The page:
A case of wine before a blackout.
Location: New Orleans, LA
Date Played: June 21, 2018
Team size: 2-6; we recommend 3-4
Duration: 45 minutes
Price: $30 per ticket
Escape My Room reliably provides unusual escape room experiences; Smugglers Den was no exception. It began in as a fairly typical escape room and then transitioned us into darkness, where we spent the rest of the game puzzling by touch.
Smugglers Den was a game of extreme tradeoffs. We lost the beautiful Escape My Room aesthetic and the DeLaporte family narrative. We gained a private, small-team experience with a different approach to puzzling and a variety of new sensory inputs.
If puzzling in pure darkness sounds like a welcome adventure and challenge, this is one fine example of the niche pitch-black genre. If you’re thinking, “darkness is a big nope” then you should trust that instinct, but do so knowing that this was a safe, horror-free escape room.
Who is this for?
- Adventure seekers
- Puzzle lovers
- Players with at least some experience
- Players who don’t need to be a part of every puzzle
- A great opening puzzle sequence
- The challenge and intrigue of a dark escape room
- An unusual final puzzle
The DeLaporte family was in financial dire straits and facing the reality that they might have to sell their estate. As a last-ditch effort to raise funding they had hired our team to investigate their old wine cellar for any valuables left behind by Silver Dollar Sam, a notorious smuggler who, according to family legend, had used the cellar for running his illicit goods.
Smugglers Den was an unusual game in Escape My Room’s universe. We began in the DeLaportes’ wine cellar, which felt right at home in… their home. It was a beautiful, detailed, and weathered space filled with appropriate props.
After solving our way through the wine cellar, we entered a dark space for the remaining two-thirds of the game.
Escape My Room’s Smugglers Den was an escape room played largely in darkness, with a higher level of difficulty.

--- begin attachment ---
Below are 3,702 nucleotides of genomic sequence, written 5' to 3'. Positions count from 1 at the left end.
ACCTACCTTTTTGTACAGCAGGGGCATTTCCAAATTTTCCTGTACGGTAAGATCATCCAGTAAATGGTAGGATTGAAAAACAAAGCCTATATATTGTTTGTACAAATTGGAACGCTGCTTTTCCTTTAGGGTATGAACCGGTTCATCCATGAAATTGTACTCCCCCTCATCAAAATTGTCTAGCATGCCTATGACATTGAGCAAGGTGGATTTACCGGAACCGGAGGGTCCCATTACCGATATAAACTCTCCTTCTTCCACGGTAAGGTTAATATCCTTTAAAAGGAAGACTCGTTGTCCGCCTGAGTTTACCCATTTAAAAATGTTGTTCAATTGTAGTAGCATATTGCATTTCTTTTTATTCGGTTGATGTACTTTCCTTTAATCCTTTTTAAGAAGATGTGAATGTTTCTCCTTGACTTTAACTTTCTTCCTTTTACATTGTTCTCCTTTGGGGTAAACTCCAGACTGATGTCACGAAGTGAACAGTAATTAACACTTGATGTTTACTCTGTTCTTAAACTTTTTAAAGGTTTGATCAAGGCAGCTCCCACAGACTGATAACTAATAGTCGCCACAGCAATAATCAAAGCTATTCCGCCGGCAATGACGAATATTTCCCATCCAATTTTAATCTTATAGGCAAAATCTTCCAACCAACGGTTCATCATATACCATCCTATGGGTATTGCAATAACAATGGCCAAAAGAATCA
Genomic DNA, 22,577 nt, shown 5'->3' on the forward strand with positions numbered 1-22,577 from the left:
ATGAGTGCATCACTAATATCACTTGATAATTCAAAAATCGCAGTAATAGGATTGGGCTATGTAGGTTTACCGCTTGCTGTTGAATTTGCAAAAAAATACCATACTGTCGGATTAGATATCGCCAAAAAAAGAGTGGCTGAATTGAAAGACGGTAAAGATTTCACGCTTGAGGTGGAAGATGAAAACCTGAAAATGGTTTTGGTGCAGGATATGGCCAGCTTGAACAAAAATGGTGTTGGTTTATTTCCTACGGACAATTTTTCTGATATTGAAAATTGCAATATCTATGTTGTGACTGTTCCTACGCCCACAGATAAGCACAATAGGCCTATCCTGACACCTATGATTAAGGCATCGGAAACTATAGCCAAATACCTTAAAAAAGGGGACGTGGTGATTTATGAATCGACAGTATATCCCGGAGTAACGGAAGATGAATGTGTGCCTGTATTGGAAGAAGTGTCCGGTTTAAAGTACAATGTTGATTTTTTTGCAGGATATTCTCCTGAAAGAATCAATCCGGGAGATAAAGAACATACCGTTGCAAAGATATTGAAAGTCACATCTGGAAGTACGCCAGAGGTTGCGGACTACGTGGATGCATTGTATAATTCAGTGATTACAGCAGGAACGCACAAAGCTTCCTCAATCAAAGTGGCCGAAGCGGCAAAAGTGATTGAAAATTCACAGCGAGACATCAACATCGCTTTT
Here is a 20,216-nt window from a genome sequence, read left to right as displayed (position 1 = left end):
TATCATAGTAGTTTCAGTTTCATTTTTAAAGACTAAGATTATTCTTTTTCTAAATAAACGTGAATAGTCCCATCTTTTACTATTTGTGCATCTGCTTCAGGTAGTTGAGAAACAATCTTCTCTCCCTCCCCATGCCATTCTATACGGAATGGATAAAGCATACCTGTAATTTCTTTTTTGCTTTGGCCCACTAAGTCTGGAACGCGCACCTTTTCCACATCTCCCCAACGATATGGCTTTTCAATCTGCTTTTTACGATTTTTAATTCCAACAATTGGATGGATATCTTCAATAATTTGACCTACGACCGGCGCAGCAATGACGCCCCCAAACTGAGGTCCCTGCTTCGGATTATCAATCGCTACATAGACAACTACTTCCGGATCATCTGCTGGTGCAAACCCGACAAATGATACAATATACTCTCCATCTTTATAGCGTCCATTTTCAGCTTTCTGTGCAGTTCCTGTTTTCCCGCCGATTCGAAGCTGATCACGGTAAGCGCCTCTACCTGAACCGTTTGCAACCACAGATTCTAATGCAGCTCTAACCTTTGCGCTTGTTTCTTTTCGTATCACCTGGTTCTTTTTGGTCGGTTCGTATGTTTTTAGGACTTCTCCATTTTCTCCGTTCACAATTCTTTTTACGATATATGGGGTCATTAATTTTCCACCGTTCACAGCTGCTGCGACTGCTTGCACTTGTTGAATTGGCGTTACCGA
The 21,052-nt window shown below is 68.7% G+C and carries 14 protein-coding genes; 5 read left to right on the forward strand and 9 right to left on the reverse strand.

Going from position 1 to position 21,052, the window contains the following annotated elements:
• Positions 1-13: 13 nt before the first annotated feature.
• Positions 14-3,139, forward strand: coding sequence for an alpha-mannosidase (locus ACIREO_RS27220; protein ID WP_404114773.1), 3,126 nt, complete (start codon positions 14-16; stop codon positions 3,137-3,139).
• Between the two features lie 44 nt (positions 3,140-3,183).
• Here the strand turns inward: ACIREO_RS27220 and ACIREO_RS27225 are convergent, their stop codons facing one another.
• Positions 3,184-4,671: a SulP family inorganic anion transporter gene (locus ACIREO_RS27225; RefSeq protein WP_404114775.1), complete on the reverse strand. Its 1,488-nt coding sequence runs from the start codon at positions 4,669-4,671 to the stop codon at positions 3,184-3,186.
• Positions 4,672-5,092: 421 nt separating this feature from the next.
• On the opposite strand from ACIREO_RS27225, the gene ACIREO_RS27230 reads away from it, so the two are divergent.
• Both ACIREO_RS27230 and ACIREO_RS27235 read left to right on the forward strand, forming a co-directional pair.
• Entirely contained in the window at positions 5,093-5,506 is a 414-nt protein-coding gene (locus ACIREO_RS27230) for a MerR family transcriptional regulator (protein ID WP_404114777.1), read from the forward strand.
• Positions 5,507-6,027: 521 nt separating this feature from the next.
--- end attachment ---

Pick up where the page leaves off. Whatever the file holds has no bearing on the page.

Core gameplay revolved around searching, puzzling, building understanding of the dark space, making connections, and communicating.
In addition to escaping, we were playing for a score. There were a number of over sized silver dollars hidden throughout the gamespace. (We found all but one of them.)
+ The wine cellar moved from on-ramp to complex puzzling. It gave us a glass of the kind of experience that Escape My Room typically presents… but not a full bottle.
+ There were a lot of nifty boxes to unlock… which doesn’t mean what you think it means.
+ The puzzles set in darkness forced us to adapt our methods of exploration and communication. This was among the finest dark rooms that we’ve encountered.
– Light bled through the edge of a door. While exits and signage are important, as our eyes adjusted this light bleed eventually let us sort of see each other, diminishing the effect of the darkness.
+/- Smugglers Den felt
light dark on content. That said, it had a lot of puzzles for a dark escape room. Perspective played a big role in puzzle satisfaction.
? The search for coins forced us to explore the dark space thoroughly. The puzzles, however, asked us to do the same. We were torn on how much the coins added to the experience beyond the justification of the narrative.
– Escape My Room is the DeLaporte Estate, a beautiful, unusual, designed world. Smugglers Den didn’t fully belong to this world. The detailing and character of Escape My Room’s work comes in large part from the visuals that were essentially absent in this game. We missed the magic of the Escape My Room aesthetic.
– When the game ended, the lights came back on and we saw the unthemed puzzle room that we had been locked within. It really shattered the magic. We wished we would have exited back into the world of the DeLaportes and let the darkness of Smugglers Den remain a mystery.
– At 45 minutes and with a much smaller gamespace and far less set design, Smugglers Den was priced the same as Escape My Room’s longer and more detailed games. This presented a problem that’s not easily solvable. If they were to lower the price, this game for more advanced players would attract more newbies, but as fun as it was, it didn’t feel like the same value as the much more grand Inventor’s Attic.
+ The final puzzle came together unexpectedly. This was absolutely one of the high points of Smugglers Den.
+ Smugglers Den was a ton of fun. It was dark, but not at all scary. It was playful, strange, and exciting.
Tips for Visiting
- There is so much amazing cuisine in the neighborhood. We highly recommend Mother’s and Cochon.
- All players must be comfortable in darkness and able to crawl a short distance.
Book your hour with Escape My Room’s Smugglers Den, and tell them that the Room Escape Artist sent you.
Disclosure: Escape My Room comped our tickets for this game.